Agriculture contributes to climate change through GHG emissions and soil carbon depletion  

We need to think about agriculture when we talk about climate change, because about 40% of the world’s ice-free land is used for agriculture and up to 23% of human-caused greenhouse gas (GHG) emissions comes from conventional agricultural production*. At the same time, conventional agriculture has been depleting carbon at an alarming rate: over the last 1,200 years 133 billion metric tons of carbon have been lost worldwide in the top 2 meters of soil alone, and that rate keeps increasing every year. Increasing GHG emissions and the release of carbon from the soil into the atmosphere directly contributes to climate change and extreme weather events occurring across the globe.


Agriculture is affected by extreme weather associated with climate change  

Climate change is causing both gradual and extreme changes in weather conditions like temperature, rainfall, and devastating storms. These changes influence the success of crops by causing stress to the crops during drought, flood, or extreme temperatures. Populations of beneficial biodiversity like pollinators and natural enemies of pests are also impacted, while all kinds of pests and pathogens also change with the weather, typically increasing with more heat and humidity. Farmers are faced with fluctuating extremes in nearly every growing condition which makes it challenging to produce reliable yields each year.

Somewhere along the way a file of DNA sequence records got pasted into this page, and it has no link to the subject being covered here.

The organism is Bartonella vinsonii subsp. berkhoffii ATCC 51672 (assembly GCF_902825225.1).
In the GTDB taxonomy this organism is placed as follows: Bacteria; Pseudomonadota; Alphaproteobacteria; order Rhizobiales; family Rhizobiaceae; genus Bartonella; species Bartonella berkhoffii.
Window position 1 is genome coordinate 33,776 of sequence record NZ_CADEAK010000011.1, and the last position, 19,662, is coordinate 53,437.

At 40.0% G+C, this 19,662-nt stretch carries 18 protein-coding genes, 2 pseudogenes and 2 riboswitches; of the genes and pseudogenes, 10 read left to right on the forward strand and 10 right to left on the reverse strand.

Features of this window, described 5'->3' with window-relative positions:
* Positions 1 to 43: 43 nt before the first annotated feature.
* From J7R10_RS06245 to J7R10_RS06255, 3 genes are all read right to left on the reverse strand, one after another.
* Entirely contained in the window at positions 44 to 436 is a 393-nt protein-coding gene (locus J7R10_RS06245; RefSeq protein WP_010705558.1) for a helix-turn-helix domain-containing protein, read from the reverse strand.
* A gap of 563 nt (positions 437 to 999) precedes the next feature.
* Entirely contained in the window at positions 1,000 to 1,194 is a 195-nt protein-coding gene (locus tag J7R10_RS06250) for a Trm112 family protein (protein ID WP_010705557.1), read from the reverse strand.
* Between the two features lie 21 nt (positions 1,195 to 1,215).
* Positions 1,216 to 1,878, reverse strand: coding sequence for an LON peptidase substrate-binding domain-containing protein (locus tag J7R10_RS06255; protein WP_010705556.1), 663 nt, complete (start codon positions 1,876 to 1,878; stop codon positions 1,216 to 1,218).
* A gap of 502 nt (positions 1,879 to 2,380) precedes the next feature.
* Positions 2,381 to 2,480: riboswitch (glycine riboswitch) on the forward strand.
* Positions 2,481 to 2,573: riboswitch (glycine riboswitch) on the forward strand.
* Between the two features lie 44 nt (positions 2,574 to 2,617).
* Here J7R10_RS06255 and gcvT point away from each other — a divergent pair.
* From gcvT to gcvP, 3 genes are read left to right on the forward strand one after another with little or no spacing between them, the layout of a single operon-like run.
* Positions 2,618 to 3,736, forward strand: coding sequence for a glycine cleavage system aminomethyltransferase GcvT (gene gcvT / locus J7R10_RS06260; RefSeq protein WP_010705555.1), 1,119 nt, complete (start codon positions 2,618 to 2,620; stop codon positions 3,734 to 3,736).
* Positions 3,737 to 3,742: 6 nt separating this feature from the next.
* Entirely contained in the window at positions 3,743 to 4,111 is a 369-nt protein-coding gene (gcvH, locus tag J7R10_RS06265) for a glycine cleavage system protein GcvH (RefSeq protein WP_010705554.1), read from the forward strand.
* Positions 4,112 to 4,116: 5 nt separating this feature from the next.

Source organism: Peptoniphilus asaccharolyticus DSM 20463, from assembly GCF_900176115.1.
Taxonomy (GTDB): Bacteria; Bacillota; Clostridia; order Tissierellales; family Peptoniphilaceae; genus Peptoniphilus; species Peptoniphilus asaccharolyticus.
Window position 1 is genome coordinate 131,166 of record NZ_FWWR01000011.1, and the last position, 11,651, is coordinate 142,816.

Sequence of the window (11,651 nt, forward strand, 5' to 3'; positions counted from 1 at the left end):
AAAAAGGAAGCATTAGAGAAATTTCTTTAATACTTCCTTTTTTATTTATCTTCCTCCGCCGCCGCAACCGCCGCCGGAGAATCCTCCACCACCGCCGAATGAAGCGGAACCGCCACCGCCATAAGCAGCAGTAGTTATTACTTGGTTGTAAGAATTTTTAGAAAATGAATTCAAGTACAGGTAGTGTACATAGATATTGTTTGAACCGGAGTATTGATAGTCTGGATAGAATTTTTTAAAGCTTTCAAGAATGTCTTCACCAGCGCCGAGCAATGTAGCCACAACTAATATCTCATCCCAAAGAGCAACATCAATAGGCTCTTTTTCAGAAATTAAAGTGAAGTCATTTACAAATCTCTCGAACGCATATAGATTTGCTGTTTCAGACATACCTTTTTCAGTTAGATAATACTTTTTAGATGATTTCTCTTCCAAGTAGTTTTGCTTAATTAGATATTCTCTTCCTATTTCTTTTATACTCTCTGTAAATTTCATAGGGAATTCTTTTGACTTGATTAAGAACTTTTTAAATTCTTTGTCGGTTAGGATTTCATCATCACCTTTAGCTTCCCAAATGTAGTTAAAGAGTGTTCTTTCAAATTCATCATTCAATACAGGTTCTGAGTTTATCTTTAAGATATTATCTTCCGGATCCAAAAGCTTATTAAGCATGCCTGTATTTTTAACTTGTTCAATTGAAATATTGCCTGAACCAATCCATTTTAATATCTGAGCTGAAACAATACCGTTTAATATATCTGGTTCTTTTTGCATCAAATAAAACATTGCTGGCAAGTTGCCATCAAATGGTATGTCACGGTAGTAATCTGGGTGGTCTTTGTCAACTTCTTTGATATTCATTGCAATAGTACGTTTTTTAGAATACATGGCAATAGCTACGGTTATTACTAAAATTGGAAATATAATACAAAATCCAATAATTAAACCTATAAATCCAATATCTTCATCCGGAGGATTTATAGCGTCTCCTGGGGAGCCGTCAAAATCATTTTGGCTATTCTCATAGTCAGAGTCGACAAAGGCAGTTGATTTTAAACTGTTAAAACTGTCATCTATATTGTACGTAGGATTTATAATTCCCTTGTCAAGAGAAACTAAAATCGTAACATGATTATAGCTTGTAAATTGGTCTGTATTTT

Farming practices can mitigate climate change by increasing soil carbon storage  

While the situation may sound dire, this also means that we have a great opportunity to reduce the food system’s contribution to climate change by using farming practices that reduce GHG emissions and draw carbon back into the soil. These practices include reducing tillage, pesticide use, and reliance on synthetic fertilizer (ammonium nitrate). When carbon is stored in the ground for both short and long term, it not only helps mitigate climate change, it also improves the soil structure which:

  • Reduces erosion
  • Reduces compaction
  • Improves aeration, filtration and water holding capacity
  • Provides a reserve of essential nutrients for plants
  • Supports soil organisms by providing a food source which in turn helps fight soil borne diseases and supports more above ground diversity


All of these benefits result in overall healthier soil which helps farmers adapt to climate change and increases crop yields.


* The global estimate of total anthropogenic greenhouse gas emissions of 23% (12.0 ± 2.9 GtCO2eq yr–1) is sourced from the IPCC Special Report on climate change, desertification, land degradation, sustainable land management, food security, and greenhouse gas fluxes in terrestrial ecosystems. It includes Agriculture, Forestry and Other Land Use (AFOLU). Without incorporating land-use changes or deforestation associated with agriculture, direct estimates within the United States of greenhouse gas emissions from agriculture are around 10% of total U.S. greenhouse gas emissions.